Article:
Effects of nitrogen on tomato plant VOCs are shown in Figures 6A–P, and GC-MS chromatograms of volatiles are presented in Figures 7A–D. Sixteen VOCs were identified from the tomato plants with nitrogen fertilization treatments. Besides plant emitted VOCs, some compounds are generally related with the analytical system such as phthalates or siloxanes, as well as compounds related with earth’s atmosphere such as benzene and toluene (Warneke et al., 2001; Jansen et al., 2008) were not included in the list. The quantities of eight VOCs emitted from tomato plants, including heptanal (F3,12 = 2.461, P = 0.113; Figure 6A), α-pinene (F3,12 = 2.367, P = 0.122; Figure 6B), myrcene (F3,12 = 1.993, P = 0.169; Figure 6D), nonanal (F3,12 = 0.220, P = 0.881; Figure 6I), δ-elemene (F3,12 = 2.007, P = 0.167; Figure 6J), longifolene (F3,12 = 0.177, P = 0.910; Figure 6L), α-cedrene (F3,12 = 0.733, P = 0.552; Figure 6M), and farnesan (F3,12 = 0.178, P = 0.909; Figure 6P), were not significantly varied with increasing nitrogen treatments. The quantities in the remaining eight identified volatiles differed significantly among the N levels applied, including β-pinene (F3,12 = 8.863, P < 0.01; Figure 6C), (+)-4-carene (F3,12 = 7.853, P < 0.01; Figure 6E), α-terpinene (F3,12 = 5.290, P < 0.05; Figure 6F), p-cymene (F3,12 = 5.875, P < 0.05; Figure 6G), β-phellandrene (F3,12 = 14.110, P < 0.001; Figure 6H), α-copaene (F3,12 = 16.683, P < 0.001; Figure 6K), β-caryophyllene (F3,12 = 29.783, P < 0.001; Figure 6N), and α-humulene (F3,12 = 9.029, P < 0.01; Figure 6O). Of the eight significantly varied VOCs including β-pinene, (+)-4-carene, α-terpinene, p-cymene, β-phellandrene, α-copaene, β-caryophyllene, and α-humulene, no significant differences were found between 5 mM (T1) and 10 mM (T2) nitrogen-treated plant volatiles except for β-pinene, p-cymene, and α-humulene. The tomato plants at 15 mM (T3) and 20 mM (T4) nitrogen produced significantly lower levels of β-pinene, (+)-4-carene, α-terpinene, p-cymene, β-phellandrene, α-copaene, β-caryophyllene, and α-humulene as compared with the tomato plants grown at the 5 mM (T1) and 10 mM (T2) nitrogen. Of the eight significantly varied VOCs, no significant differences were observed between 15 mM (T3) and 20 mM (T4) nitrogen-treated plant volatiles except for α-terpinene and α-humulene. The amounts of significantly varied eight VOCs identified are well and negatively correlated with the N levels in the tomato plants, the higher the N levels, the lower of the VOCs identified (r = −0.883 to −0.967).

FIGURE 6
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FIGURE 6. Relative amounts of volatile organic compounds indicated by peak areas found from different levels of nitrogen-treated tomato plants. Indicated peak areas (means ± SE, n = 4) found from g−1 fresh shoot weight h−1. Different capital letters are denoted the following volatiles. (A), heptanal; (B), α-pinene; (C), β-pinene; (D), myrcene; (E), (+)-4-carene; (F), α-terpinene; (G), p-cymene; (H), β-phellandrene; (I), nonanal; (J), δ-elemene; (K), α-copaene; (L), longifolene; (M), α-cedrene; (N), β-caryophyllene; (O), α-humulene; (P), farnesan. The means in the figure with the same small letters are not significantly different at P = 0.05 (Tukey test; one-way ANOVA)

FIGURE 7
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FIGURE 7. Gas chromatography-mass spectrometry (GC-MS) total ion chromatograms (TIC) of volatile organic compounds emitted by different levels of nitrogen-treated tomato plants (A, 5 mM; B, 10 mM; C, 15 mM, D, 20 mM of nitrogen-treated plants). Numbered emission peaks indicate the following volatiles. 1, heptanal; 2, α-pinene; 3, β-pinene; 4, myrcene; 5, (+)-4-carene; 6, α-terpinene; 7, p-cymene; 8, β-phellandrene; 9, nonanal; 10, δ-elemene; 11, α-copaene; 12, longifolene; 13, α-cedrene; 14, β-caryophyllene; 15, α-humulene; 16, farnesan.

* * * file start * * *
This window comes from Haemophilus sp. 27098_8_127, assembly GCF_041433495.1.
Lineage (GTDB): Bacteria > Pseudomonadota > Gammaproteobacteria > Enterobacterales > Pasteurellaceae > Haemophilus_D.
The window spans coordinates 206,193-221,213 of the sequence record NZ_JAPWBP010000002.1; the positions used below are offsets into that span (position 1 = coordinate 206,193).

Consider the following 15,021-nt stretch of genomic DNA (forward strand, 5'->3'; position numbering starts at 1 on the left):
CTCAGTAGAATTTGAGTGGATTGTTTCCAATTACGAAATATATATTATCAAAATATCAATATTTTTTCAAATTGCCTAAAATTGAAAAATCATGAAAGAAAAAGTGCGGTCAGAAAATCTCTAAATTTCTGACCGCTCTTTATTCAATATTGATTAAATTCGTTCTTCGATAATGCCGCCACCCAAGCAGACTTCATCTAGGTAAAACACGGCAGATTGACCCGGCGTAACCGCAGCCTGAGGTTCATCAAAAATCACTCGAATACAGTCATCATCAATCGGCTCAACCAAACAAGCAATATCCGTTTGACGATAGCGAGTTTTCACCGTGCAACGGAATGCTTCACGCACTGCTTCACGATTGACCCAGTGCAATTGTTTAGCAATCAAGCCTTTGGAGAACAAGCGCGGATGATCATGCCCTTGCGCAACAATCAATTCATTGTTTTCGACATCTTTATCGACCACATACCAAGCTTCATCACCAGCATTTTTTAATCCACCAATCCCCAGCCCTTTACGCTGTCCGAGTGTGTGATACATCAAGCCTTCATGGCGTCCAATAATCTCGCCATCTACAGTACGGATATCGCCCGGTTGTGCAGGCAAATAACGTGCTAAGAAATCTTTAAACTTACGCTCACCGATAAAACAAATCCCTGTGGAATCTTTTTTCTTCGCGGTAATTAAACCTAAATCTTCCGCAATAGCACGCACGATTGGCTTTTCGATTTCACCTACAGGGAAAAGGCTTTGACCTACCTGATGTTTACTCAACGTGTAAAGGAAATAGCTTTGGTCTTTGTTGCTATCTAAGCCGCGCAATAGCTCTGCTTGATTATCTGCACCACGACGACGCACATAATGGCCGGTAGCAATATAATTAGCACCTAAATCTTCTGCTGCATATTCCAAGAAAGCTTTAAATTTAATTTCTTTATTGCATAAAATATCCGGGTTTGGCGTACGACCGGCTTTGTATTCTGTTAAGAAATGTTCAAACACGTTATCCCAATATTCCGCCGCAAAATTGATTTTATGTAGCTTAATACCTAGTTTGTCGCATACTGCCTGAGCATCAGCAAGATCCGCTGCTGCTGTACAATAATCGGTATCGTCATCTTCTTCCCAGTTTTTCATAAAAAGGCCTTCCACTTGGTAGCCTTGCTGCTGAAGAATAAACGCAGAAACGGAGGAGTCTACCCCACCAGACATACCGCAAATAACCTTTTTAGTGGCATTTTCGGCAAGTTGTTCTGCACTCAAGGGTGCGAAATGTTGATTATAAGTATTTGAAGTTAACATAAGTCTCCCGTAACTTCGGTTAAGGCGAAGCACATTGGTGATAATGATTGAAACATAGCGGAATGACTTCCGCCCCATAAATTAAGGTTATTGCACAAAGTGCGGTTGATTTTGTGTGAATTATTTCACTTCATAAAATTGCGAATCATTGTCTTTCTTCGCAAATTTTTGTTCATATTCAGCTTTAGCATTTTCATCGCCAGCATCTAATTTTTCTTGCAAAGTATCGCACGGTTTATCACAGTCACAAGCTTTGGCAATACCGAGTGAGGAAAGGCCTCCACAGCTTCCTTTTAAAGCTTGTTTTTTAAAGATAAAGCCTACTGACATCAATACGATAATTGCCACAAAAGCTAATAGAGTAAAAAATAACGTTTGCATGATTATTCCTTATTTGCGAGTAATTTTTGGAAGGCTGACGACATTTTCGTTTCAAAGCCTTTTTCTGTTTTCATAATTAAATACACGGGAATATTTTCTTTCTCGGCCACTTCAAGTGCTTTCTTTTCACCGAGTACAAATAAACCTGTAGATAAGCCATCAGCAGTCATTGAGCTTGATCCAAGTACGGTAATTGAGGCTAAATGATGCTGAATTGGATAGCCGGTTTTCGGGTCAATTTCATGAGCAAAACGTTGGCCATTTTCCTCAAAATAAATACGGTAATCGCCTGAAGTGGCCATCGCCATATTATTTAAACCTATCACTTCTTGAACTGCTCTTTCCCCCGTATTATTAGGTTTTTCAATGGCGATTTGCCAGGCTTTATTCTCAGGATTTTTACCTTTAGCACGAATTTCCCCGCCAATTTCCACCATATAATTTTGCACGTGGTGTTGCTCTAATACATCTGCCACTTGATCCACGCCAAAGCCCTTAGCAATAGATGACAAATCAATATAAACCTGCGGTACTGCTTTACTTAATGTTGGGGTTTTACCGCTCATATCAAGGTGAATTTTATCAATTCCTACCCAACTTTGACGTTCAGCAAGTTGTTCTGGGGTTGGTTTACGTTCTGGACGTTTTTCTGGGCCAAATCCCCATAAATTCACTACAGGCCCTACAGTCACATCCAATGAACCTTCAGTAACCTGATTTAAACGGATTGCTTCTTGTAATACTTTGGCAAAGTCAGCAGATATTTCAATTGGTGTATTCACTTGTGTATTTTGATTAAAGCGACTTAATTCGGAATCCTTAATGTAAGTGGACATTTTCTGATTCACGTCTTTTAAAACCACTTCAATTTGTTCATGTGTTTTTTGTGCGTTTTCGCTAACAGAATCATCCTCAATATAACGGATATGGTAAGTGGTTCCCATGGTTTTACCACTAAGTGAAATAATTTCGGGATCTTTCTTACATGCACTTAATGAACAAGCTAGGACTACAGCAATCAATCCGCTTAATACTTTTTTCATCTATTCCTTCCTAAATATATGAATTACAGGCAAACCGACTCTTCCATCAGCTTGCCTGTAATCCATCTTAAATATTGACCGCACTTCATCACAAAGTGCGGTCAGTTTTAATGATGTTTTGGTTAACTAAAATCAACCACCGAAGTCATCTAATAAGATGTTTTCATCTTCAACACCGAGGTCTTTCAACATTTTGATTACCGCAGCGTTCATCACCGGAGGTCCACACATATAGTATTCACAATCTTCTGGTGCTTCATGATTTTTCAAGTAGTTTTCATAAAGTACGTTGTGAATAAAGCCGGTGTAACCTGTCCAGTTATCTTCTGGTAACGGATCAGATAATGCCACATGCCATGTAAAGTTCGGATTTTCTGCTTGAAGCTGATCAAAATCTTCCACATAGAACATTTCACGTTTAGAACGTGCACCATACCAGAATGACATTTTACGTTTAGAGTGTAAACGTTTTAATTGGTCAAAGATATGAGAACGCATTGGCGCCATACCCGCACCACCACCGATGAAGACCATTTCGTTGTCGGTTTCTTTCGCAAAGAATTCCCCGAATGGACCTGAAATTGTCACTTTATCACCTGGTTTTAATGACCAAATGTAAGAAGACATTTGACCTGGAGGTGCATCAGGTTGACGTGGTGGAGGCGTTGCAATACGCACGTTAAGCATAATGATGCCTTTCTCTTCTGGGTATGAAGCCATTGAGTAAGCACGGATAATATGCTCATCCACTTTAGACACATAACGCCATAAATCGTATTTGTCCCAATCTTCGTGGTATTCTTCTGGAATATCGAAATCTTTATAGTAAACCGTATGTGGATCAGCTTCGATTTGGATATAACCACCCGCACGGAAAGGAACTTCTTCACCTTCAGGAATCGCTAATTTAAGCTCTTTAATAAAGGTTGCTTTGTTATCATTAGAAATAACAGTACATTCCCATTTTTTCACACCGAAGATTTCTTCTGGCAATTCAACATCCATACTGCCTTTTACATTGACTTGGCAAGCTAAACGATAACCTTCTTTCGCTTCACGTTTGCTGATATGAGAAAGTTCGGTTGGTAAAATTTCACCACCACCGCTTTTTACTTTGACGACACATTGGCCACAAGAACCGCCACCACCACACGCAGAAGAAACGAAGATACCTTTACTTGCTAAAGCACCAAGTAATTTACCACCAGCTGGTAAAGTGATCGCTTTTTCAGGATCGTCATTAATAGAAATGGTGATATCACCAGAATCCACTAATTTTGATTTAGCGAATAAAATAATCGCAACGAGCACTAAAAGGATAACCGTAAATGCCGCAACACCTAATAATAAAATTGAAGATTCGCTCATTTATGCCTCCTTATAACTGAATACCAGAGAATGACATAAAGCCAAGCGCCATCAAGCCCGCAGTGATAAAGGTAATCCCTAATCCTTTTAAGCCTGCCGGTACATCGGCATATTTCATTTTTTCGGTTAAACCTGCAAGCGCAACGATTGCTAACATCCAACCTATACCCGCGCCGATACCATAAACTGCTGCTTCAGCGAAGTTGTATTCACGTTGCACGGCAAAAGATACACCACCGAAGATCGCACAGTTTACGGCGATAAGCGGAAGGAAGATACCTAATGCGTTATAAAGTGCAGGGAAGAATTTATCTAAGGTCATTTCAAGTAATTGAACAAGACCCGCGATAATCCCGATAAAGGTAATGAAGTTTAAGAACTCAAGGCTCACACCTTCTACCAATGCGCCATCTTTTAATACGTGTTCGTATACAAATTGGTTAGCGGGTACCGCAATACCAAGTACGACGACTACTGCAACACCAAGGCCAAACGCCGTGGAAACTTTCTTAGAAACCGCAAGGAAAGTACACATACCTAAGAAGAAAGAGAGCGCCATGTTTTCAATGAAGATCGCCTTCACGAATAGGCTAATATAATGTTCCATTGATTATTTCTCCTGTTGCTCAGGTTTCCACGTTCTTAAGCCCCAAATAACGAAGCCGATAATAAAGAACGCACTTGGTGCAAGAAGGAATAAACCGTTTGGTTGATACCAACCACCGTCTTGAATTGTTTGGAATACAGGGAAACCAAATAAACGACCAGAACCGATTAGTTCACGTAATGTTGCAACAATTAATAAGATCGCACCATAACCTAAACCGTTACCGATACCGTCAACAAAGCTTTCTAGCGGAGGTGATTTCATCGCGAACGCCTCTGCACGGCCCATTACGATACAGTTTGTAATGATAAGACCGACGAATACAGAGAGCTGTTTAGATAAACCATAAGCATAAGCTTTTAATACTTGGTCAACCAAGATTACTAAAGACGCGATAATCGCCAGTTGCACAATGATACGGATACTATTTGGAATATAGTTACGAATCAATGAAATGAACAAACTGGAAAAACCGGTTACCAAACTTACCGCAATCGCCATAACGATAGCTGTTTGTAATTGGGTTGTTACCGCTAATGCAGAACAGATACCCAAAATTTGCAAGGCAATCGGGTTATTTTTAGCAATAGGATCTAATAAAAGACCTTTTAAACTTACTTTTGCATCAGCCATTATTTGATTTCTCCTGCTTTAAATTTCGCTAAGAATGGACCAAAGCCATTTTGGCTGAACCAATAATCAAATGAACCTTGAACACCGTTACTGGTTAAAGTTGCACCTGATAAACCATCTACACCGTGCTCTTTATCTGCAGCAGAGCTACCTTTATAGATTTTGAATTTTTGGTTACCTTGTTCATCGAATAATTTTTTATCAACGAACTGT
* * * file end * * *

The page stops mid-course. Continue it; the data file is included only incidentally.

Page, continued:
Discussion

In our study, the tomato plants treated with below normal and normal nitrogen levels of nitrogen (T1 and T2) had similar plant nitrogen contents. Similarly, the tomato plants treated with higher nitrogen levels (T3 and T4) showed similar plant nitrogen contents (Figure 5). Han et al. (2014) reported that optimal nitrogen-treated tomato plants showed statistically similar leaf nitrogen content to those treated with high nitrogen, but the amount of tomato leaf nitrogen was statistically higher than the plants treated with low levels of nitrogen input. However, our results demonstrated that the nitrogen induced VOCs emitted from tomato plants influenced the behavioral responses of B. tabaci female to host plants. For instance, in the wind tunnel bioassay, B. tabaci females preferred higher levels of nitrogen-treated tomato plants (Figure 2). The Y-tube olfactometer tests were also provided strong evidence that B. tabaci females chose the VOCs from T3 and T4 plants without visual or physical contact with the plants (Figure 4A). In the free-choice experiment, the whiteflies could make a decision to choose their host plant with different morphological characteristics, volatile constituents of the plants, or both. However, in the olfactometer experiments, the whiteflies chose the plants only based on the VOCs from the plant, not the morphological characters. Addesso and McAuslane (2009) reported that without volatile compounds, the pepper weevil (Anthonomus eugenii) adults were more inclined to move downwind or remain stationary than to move upwind in the wind tunnel. Therefore, volatile compounds play a critical role to choose the host plant. In our study, the whiteflies showed similar preferences to the VOC from the plants treated with different amounts of nitrogen in both the wind tunnel and the olfactometer experiments. These results are consistent with the findings of Saad et al. (2015) who found that the host plant preference of B. tabaci was similar in the free-choice and olfactometer experiments.